Bernard Stolar, who as an executive at Sony and then at Sega of America played an important role in the development and marketing of the video game consoles of the 1990s, including the original PlayStation and Sega’s Dreamcast, died on June 22 in Los Angeles. He was 75.
Jordan Freeman, founder and chief executive of Zoom Platform, a video game company for which Mr. Stolar served as executive chairman, confirmed his death, which he said resulted from a long illness.
The 1990s were a time of intense competition and rapid technological advancement in the video game industry. Mr. Stolar was at the heart of the ever-changing scene, making bold decisions that drew admiration from some but broke the hearts of others, who were enamored of particular systems or types of games.
He was an executive vice president at Sony Computer Entertainment America from 1993 to 1996, when Sony was developing the original PlayStation, which was introduced in the United States in September 1995. Nintendo and Sega were dominating the market at the time, but PlayStation changed the equation.
For one thing, at $299, PlayStation, undercut the competing Sega Saturn by $100. And Mr. Stolar spurned complex role-playing games, which he thought appealed to a relatively small and nerdy group of customers, in favor of action-heavy titles like Mortal Kombat 3.
PlayStation was a hit, but Mr. Stolar was a short-timer at Sony: In 1996 he moved to Sega as president of Sega of America. He quickly killed off the Sega Saturn, much to the dismay of fans of that system.
“I racked my brain on a way to salvage Saturn, but it was just too far gone and too expensive and difficult to develop for,” Mr. Stolar told the blog The Dreamcast Junkyard in 2018. “Sega was nearly bankrupt, they needed a new console and they needed it quick. The only options were to go big or go home.”
His idea of going big was the Dreamcast console, which was to offer 128-bit processing when the competition was still at 64.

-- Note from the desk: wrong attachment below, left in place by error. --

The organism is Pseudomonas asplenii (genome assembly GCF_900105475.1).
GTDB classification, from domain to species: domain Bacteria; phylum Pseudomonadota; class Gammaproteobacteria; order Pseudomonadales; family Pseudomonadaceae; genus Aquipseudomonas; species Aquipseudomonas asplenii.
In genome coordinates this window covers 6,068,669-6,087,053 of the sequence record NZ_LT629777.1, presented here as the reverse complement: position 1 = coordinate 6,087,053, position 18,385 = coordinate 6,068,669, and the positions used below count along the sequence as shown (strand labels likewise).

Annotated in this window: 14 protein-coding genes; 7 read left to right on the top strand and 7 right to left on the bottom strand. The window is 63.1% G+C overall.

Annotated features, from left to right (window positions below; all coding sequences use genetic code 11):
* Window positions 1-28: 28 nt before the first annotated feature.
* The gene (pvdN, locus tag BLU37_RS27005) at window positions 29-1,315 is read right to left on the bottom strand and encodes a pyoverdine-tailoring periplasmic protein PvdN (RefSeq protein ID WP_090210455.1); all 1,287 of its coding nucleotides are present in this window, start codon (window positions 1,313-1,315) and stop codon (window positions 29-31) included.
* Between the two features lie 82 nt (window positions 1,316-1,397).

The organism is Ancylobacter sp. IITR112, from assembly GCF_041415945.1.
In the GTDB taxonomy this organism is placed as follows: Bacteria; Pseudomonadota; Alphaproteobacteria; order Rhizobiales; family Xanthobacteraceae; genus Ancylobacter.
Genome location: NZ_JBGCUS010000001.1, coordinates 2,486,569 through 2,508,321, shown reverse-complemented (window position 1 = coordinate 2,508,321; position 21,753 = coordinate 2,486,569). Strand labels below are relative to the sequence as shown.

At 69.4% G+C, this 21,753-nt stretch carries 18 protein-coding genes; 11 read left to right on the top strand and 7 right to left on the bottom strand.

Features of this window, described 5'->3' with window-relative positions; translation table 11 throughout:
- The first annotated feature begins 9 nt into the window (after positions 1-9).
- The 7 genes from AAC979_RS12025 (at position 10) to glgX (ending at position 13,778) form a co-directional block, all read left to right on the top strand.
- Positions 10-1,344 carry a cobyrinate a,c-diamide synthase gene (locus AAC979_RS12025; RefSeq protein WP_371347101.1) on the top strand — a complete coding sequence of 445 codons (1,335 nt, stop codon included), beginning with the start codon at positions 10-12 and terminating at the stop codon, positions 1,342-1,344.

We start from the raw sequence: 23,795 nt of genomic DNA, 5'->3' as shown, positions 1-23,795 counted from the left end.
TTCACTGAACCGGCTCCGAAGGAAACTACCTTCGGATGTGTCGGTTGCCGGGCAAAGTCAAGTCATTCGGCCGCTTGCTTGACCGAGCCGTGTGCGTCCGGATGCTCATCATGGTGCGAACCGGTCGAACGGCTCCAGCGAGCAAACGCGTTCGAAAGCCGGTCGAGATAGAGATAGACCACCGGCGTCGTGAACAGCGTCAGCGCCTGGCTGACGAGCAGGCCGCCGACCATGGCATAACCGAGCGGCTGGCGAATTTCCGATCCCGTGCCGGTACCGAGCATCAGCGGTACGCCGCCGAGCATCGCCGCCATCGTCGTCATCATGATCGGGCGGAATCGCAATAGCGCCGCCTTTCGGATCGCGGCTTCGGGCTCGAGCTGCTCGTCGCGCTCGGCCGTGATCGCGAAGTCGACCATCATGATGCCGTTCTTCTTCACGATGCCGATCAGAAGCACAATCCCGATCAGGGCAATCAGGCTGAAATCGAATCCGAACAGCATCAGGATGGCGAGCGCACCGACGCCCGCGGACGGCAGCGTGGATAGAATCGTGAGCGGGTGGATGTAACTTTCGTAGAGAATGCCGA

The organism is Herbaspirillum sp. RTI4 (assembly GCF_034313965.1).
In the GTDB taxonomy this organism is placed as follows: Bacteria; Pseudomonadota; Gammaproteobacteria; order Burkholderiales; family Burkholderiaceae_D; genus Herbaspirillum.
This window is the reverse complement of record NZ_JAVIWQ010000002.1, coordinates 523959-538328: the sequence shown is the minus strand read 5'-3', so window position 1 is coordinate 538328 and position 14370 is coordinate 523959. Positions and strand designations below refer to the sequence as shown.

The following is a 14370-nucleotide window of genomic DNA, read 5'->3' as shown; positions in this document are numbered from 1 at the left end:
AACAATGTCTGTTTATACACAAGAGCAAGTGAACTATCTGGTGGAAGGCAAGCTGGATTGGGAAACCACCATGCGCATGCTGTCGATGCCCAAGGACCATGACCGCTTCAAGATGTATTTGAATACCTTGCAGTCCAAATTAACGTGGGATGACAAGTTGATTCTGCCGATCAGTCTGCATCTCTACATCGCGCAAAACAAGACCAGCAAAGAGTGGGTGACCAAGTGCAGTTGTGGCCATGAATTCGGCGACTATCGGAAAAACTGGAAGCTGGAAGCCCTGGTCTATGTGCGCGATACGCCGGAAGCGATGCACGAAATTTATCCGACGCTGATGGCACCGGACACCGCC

“Dreamcast is Sega’s bridge to worldwide market leadership for the 21st century,” he told The Ottawa Citizen in 1998, a year before Dreamcast was released in the United States.
But Mr. Stolar wasn’t part of that future at Sega, which turned out to not be quite as predicted anyway. Shortly before Dreamcast went on sale, he was ousted in one of the perpetual shake-ups that regularly roil the video game industry. Yet Dreamcast was, for a hot minute at least, an attention-getter.
“As a game machine its power is unrivaled, except by high-end personal computers costing more than 10 times as much,” Peter H. Lewis wrote in a review in The New York Times that month, “and it makes the graphics on the current market leader, the Sony PlayStation, appear grainy and jerky. The Dreamcast is the closest thing to an arcade-quality game experience you can get at home.”
Dean Takahashi, lead writer for the website GamesBeat, interviewed Mr. Stolar several times over the years.
“Bernie Stolar’s personality and sharp wit made him uniquely refreshing in the increasingly corporate world of video games,” Mr. Takahashi said by email.
Mr. Stolar didn’t mince words as he tried to upset the status quo in gaming hardware, Mr. Takahashi said. “The result was often hilarious,” he added, “and it made being a reporter a joy during that time.”
Mr. Stolar was born on Oct. 9, 1946, according to an obituary in Forbes. Information about his early life and his survivors was not immediately available.
He got started in video games in 1980 when he helped Brian Semler start Pacific Novelty Manufacturing, which developed coin-operated arcade games. Among its biggest hits was a game called Shark Attack, in which the player is a shark trying to fend off scuba divers who are out to kill it.
After a few years, Mr. Stolar and Mr. Semler sold the company to Atari.
“We thought we were geniuses because we sold the company for stock,” Mr. Stolar told GamesBeat in 2015. “Then Atari imploded and was shut down.”
In the early 1990s, after Atari had been revived, Mr. Stolar spent several years as an executive there before. He joined Sony in 1993 and Sega in 1996.
The Sega Dreamcast sold well at first. But the introduction of PlayStation 2 in 2000 cut into its appeal, and Sega’s hopes of returning to the top of the video game heap faded Mr. Stolar left Sega in 1999 and joined Mattel in 2000. He led its interactive division for almost three years. He worked with several other start-ups over the next decade, and in 2014 joined Zoom Platform, which, its Twitter account says, sells “old games that play on new systems.”
Mr. Freeman said Mr. Stolar had been eager to support him.
“I met Bernie when I was 16, there was absolutely no reason for him to agree to meet with me, but he took that chance,” Mr. Freeman said by email. “He gave everyone an opportunity. He was the paragon of a mentor to all who knew him.”